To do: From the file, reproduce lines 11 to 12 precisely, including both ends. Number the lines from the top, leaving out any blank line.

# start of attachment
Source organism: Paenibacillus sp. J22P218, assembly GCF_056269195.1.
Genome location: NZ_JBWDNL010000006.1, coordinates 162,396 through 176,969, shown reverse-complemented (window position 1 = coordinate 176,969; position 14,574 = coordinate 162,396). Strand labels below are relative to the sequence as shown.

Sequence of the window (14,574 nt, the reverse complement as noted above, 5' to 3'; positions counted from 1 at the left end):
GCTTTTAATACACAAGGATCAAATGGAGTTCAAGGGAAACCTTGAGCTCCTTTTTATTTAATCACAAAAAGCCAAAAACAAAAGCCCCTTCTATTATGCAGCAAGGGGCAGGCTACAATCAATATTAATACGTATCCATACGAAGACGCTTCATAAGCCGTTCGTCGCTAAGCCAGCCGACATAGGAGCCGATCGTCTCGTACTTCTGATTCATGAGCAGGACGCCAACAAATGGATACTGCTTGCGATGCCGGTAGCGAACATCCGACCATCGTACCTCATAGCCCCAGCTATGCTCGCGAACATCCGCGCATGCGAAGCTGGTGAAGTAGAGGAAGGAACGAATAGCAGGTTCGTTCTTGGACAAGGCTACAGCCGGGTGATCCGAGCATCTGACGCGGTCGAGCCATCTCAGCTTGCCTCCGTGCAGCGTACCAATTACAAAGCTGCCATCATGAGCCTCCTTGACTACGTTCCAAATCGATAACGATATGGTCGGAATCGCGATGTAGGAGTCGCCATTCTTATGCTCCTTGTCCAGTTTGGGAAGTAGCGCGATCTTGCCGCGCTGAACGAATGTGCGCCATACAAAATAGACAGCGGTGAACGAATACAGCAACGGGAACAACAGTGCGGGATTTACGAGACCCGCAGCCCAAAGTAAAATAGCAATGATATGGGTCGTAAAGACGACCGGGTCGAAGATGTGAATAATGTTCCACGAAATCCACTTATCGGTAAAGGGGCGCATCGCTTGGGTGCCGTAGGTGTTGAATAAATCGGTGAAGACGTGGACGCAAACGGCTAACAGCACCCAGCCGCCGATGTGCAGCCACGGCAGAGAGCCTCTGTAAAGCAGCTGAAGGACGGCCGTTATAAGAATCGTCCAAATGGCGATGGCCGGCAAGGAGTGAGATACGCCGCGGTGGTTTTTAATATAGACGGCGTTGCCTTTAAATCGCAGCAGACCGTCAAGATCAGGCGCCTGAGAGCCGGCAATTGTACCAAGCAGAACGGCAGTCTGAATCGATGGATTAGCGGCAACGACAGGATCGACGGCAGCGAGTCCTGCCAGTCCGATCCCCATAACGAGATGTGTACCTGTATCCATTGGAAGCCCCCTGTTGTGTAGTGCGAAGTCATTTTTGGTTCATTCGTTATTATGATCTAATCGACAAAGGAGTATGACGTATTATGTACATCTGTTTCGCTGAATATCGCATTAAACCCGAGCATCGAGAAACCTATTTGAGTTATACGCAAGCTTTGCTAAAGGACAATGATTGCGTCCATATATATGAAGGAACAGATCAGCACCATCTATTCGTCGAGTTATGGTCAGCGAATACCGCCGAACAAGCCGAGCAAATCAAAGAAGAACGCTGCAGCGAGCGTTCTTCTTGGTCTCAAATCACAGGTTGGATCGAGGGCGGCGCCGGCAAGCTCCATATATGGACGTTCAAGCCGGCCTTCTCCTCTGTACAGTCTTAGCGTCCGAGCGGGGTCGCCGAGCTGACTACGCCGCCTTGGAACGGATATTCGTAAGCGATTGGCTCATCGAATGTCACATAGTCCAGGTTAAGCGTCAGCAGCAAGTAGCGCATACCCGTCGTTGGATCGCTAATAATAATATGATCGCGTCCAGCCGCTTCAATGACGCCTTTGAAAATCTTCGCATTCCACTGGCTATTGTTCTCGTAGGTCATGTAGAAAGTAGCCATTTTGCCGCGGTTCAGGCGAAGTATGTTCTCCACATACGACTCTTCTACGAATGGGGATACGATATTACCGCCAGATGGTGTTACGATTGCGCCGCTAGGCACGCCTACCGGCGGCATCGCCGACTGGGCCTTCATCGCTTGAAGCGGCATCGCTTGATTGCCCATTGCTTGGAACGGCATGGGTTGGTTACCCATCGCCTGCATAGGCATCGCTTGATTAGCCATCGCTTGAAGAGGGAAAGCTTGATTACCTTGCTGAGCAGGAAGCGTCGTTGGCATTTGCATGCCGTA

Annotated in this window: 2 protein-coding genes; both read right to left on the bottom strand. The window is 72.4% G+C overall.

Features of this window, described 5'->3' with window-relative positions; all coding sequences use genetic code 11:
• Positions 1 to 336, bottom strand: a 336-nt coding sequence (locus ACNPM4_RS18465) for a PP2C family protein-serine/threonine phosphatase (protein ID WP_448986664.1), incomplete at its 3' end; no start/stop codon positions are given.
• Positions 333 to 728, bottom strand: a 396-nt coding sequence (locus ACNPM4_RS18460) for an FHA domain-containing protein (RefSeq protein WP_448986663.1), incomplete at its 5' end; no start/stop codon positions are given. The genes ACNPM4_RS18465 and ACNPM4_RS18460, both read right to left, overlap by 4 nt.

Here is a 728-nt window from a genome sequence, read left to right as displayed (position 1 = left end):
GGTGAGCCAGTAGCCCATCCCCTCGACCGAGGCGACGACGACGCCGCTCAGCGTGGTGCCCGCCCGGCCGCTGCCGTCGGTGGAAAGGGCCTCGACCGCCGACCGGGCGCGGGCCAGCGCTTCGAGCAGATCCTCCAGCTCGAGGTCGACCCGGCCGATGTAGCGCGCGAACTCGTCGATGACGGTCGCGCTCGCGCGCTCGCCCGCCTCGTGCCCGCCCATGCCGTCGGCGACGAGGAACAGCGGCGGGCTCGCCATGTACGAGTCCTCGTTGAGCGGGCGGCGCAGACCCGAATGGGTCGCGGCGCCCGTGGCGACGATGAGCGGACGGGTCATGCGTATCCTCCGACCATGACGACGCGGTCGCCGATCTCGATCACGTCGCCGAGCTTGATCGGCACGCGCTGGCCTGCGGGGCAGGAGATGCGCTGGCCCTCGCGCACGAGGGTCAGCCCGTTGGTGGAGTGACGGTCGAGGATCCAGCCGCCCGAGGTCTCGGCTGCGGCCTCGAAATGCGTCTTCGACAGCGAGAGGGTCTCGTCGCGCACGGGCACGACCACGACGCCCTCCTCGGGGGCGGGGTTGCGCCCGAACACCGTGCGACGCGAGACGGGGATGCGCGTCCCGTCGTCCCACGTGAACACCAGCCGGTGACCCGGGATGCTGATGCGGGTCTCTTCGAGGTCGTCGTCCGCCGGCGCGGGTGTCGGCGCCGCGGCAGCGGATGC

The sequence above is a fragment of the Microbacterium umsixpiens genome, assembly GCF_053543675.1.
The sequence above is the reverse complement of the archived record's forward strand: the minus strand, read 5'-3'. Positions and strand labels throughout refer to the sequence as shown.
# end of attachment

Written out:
The sequence above is a fragment of the Microbacterium umsixpiens genome, assembly GCF_053543675.1.
The sequence above is the reverse complement of the archived record's forward strand: the minus strand, read 5'-3'. Positions and strand labels throughout refer to the sequence as shown.